Report Says Google Attack Traced to Two Chinese Schools
Two schools in China have been pinpointed as the source of a spate of Internet attacks that hit Google and some 30 other companies, according to The New York Times – but Chinese sources are denying knowledge of the strikes.
Security experts – some from the National Security Agency – said the so-called Project Aurora attacks had been traced to the prestigious Shanghai Jiao Tong University and the Lanxiang Vocational School in Shandong province. Jiao Tong has one of China's top computer science programs. Lanxiang, about 250 miles south of Beijing, is also well-known and trains some computer scientists for the Chinese military.
The Chinese government has firmly denied any involvement in the cyber attacks, which led Google to rock U.S.-China relations and threaten to pull the plug on its Chinese search engine. A Lanxiang female member of staff told the U.K.'s The Guardian newspaper that the school was not aware of the Google attacks.
"We did not know Google was hacked before the New York Times contacted us – when they called, we told them we know nothing but they still made the story up," she said. "Our students are middle school graduates, and we train them to use software like Photoshop. If our students are so skilled they can hack Google, then what are they here for?"
Google, which took the unusual step of going public with the attacks January 12, has not commented except to say that the investigation is ongoing.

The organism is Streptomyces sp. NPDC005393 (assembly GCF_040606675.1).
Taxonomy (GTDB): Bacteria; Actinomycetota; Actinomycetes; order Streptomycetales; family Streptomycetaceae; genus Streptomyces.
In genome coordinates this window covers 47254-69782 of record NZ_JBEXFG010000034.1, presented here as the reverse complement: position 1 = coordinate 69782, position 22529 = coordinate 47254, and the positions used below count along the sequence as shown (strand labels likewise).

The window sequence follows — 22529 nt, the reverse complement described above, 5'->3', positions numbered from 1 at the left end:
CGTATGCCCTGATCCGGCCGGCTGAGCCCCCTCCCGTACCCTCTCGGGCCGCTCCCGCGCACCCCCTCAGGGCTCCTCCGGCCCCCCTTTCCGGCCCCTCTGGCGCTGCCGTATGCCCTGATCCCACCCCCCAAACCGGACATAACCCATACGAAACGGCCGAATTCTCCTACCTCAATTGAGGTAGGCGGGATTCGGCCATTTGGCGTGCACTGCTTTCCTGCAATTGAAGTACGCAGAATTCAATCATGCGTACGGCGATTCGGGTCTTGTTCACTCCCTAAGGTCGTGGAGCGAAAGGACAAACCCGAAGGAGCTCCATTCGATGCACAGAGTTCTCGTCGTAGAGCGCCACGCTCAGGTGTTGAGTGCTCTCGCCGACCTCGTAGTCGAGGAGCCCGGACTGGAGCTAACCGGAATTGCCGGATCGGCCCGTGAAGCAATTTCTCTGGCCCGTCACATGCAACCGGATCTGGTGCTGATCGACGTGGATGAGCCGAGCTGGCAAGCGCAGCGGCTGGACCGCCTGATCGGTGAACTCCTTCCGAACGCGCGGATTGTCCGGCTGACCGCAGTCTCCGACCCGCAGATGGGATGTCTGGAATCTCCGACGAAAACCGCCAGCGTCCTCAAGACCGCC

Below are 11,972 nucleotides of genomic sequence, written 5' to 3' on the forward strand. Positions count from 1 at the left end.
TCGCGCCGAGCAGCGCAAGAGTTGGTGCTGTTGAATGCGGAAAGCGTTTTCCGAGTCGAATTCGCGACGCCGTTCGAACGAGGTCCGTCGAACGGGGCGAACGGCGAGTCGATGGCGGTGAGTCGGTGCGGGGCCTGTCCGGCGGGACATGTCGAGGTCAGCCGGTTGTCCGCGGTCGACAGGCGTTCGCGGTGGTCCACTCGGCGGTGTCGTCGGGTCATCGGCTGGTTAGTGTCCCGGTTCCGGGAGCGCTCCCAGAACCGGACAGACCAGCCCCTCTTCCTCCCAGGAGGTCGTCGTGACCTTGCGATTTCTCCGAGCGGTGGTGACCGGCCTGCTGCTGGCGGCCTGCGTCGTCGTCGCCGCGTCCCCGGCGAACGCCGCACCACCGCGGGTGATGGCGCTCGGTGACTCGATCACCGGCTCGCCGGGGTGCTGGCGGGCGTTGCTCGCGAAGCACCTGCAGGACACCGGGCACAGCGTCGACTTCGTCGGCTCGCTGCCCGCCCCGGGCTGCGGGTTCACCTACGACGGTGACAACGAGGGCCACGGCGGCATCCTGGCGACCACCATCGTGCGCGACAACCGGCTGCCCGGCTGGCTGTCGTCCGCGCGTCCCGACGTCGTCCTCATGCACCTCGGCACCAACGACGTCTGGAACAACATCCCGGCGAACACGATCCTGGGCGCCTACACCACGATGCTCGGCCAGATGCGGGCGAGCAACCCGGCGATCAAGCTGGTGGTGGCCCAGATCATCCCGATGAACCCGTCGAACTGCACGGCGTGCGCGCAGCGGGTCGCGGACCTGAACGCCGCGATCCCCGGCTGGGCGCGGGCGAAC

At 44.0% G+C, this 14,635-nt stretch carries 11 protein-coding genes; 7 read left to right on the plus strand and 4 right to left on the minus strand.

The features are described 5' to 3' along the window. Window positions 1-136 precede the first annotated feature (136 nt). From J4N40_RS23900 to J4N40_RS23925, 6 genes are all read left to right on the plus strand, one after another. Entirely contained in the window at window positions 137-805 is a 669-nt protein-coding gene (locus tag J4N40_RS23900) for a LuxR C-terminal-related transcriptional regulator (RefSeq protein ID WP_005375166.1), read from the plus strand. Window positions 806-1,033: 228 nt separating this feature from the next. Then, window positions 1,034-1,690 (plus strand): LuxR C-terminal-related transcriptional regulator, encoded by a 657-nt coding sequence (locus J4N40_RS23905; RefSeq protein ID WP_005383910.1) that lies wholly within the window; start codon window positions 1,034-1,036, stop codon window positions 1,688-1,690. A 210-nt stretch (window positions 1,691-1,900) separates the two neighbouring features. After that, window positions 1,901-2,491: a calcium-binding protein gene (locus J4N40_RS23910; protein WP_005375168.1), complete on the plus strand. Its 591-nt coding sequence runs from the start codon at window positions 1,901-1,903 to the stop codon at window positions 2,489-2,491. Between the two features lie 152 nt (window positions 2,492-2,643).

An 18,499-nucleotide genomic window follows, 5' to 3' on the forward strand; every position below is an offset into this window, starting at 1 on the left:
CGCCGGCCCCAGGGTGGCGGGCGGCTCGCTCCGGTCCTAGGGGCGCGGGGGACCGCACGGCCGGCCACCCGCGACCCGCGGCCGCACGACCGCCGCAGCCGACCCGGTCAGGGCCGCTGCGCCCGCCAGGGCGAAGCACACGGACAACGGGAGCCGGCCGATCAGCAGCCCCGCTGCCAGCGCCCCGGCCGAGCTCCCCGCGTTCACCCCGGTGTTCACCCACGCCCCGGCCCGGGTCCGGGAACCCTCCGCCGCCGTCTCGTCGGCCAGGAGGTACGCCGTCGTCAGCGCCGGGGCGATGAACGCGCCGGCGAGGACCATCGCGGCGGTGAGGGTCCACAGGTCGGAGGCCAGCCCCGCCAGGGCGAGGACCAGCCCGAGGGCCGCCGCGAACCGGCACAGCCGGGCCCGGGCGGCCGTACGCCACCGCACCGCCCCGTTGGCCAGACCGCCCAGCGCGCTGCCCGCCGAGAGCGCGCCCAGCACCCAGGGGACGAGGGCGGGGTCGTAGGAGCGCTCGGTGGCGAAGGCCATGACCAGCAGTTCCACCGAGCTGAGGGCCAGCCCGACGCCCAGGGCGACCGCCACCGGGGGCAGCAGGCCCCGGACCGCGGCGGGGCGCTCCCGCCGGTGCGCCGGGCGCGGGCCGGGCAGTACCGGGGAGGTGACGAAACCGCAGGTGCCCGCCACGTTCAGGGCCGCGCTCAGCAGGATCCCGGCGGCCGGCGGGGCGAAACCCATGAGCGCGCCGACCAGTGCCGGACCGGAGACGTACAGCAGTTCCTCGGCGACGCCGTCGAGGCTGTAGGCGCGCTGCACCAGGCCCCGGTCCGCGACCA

The news comes amid two other revelations sure to distress already-vulnerable companies: First, that the hackers launched similar attacks on Fortune 100 companies for at least the past year and half. And second, another attack has struck around 2,500 companies – and some 75,000 computer systems – in an orchestrated attempt to steal sensitive personal and financial data. Called the Kneber bot, it was run by an Eastern Europe-based hacking ring that tricked employees in 196 countries (including the U.S.) to download infected software or e-mail attachments. The "bots" put the digital thieves in control of the users' computers, letting them extract log-in details and passwords for banking and social networking sites and then using their ill-gotten gains to conquer more computer systems.
This attack – which began in late 2008 and was uncovered by security firm NetWitness last month – doesn't appear to be linked to Operation Aurora. But like the Google assault, it highlights the increasing sophistication and scale of hacking. It also raises the alarm about companies' susceptibility to such attacks.
"The traditional security approaches of intrusion-detection systems and anti-virus software are by definition inadequate for these types of sophisticated threats," Amit Yoran, chief executive of security firm NetWitness, told the Washington Post. "The things that we -- industry -- have been doing for the past 20 years are ineffective with attacks like this. That's the story."
Inc. contributing editor Courtney Rubin was for five years a London-based staff writer for People magazine. Rubin, a former senior writer for Washingtonian magazine, has written for the New York Times magazine, Time, Marie Claire, and other publications. She is the author of The Weight-Loss Diaries.